Response by Anti-War Committees in Solidarity with the Struggles for Self-Determination

3 March 2024

We have read your document with interest and welcome your call for the necessary task of “renewal and transformation” on the Left. We agree that the atrocities committed by Hamas should neither be defended nor celebrated and we share your characterization that Hamas is a reactionary leadership. Without attempting to engage all of the arguments you put forth in your document, we accept your conclusion that the expressions of support for Hamas and the defense of the atrocities committed on October 7th by Hamas reveal a deep political crisis in the Left. We would like to discuss the issues you raise.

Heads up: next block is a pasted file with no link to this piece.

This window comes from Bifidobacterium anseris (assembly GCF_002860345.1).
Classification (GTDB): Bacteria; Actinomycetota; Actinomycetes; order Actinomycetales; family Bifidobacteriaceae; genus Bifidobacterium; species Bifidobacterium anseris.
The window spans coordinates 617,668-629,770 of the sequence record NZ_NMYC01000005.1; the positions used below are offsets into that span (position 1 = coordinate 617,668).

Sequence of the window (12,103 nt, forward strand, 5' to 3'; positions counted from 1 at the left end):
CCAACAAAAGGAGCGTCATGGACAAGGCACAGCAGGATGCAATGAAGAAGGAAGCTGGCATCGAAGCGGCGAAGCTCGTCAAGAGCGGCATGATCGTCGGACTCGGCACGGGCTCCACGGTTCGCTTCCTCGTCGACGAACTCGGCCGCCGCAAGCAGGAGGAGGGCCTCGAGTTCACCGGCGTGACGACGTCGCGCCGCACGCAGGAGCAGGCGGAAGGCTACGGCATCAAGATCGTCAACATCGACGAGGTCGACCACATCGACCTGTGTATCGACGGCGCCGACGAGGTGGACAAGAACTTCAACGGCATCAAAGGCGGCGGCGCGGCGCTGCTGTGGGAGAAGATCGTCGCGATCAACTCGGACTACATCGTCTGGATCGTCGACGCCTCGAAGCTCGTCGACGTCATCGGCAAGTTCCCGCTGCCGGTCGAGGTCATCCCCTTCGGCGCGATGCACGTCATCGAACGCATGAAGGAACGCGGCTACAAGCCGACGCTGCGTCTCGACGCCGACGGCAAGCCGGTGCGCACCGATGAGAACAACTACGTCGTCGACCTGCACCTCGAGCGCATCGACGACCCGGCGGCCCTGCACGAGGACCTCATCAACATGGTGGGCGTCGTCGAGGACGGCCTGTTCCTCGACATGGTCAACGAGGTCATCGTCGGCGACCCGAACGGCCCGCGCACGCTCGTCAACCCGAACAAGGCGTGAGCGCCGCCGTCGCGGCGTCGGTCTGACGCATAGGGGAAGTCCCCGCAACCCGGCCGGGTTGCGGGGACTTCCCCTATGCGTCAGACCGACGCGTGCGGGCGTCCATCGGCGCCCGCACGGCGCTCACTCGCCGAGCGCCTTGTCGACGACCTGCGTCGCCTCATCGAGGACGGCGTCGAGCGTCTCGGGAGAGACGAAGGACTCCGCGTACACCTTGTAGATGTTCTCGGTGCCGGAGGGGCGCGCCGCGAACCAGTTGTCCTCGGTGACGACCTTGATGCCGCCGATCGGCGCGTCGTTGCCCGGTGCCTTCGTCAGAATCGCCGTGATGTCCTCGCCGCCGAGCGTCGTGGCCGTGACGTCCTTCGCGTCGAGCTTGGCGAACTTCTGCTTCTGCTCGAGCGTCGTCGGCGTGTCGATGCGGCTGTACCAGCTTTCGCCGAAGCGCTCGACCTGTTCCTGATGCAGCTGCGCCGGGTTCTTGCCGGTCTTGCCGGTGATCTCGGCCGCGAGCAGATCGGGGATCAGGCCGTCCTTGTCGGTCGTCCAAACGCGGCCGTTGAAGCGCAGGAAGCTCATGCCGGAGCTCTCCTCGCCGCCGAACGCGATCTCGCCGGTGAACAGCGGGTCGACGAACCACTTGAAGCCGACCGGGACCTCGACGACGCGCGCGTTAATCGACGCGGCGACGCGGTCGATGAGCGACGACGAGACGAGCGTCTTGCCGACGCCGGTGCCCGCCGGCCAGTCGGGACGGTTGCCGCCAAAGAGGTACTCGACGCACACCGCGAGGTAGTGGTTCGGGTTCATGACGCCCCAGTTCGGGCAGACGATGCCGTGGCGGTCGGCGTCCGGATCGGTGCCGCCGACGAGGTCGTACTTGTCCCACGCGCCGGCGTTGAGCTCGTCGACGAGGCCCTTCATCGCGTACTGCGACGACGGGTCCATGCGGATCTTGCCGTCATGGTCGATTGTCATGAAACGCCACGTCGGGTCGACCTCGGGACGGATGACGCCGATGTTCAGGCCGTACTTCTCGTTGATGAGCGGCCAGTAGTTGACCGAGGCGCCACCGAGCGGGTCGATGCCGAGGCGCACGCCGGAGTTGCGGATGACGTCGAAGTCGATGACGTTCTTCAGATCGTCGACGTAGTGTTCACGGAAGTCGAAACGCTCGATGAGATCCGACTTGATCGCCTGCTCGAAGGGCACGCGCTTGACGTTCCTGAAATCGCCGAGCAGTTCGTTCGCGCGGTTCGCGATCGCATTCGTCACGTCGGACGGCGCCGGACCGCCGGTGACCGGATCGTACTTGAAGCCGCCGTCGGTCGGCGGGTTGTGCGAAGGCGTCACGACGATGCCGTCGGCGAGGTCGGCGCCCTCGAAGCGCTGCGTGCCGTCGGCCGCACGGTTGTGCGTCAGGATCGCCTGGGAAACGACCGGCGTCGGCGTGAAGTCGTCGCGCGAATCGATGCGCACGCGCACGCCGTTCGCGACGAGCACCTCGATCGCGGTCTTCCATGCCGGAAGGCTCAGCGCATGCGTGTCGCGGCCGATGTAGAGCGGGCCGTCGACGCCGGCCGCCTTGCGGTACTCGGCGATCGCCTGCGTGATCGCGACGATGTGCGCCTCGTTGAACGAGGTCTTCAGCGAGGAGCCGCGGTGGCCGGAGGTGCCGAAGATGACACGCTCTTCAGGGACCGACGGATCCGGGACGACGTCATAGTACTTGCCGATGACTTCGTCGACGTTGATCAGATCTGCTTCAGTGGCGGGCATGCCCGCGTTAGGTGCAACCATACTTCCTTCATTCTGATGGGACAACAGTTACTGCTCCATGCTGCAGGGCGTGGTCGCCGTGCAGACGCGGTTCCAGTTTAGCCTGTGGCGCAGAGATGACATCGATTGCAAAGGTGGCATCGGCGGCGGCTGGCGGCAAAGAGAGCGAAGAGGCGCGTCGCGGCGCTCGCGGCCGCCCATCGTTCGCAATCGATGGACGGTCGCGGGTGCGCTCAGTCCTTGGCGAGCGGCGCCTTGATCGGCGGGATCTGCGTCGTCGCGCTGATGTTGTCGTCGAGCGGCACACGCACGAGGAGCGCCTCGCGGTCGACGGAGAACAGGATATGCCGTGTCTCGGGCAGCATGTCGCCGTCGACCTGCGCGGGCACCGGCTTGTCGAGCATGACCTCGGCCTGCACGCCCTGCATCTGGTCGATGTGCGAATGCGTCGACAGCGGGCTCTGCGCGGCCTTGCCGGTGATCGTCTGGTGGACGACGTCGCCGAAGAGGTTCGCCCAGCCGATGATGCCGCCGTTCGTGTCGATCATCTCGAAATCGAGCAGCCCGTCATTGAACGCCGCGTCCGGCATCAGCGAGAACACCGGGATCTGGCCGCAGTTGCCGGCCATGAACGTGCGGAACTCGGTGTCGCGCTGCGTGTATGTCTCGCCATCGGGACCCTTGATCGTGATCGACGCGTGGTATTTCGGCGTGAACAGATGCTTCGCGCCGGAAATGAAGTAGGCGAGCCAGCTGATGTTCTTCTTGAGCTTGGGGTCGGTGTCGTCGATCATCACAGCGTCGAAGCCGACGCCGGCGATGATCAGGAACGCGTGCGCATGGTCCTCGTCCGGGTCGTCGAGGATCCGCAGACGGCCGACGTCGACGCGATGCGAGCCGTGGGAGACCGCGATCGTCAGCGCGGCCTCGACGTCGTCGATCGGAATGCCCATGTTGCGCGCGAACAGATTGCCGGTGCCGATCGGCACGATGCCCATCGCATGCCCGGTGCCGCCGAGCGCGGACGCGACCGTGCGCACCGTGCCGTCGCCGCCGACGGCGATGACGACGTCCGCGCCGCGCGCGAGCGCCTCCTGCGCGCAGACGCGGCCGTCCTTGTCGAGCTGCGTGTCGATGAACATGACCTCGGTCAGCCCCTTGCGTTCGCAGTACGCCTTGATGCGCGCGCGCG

While we support the initiative you have taken, we cannot sign onto the statement. Our fundamental objection is that you do not raise the demand for a secular democratic Palestine. Much has transpired since you published the statement last December, so it would be inappropriate to attempt to engage your document point-by-point. Nonetheless, and in the spirit of constructive discussion, we offer the following arguments for your consideration.

The demand for a secular democratic Palestine is essential to the struggle to build a principled and practical alternative to occupation, apartheid and ethnic cleansing, the only policies Palestinians have known and can ever expect from Zionism. Israel is an ethnic Jewish state built on territory seized through the systematic expulsion of the indigenous Palestinian population. Israel’s history, the bloody history of colonial-settler policies, is its own condemnation of Israel. Exposing the hidden history of Zionism is not anti-semitic; on the contrary, by imprisoning Jews in a permanent state of conflict with their Arab neighbors, Zionist policies endanger the Jewish people and their culture.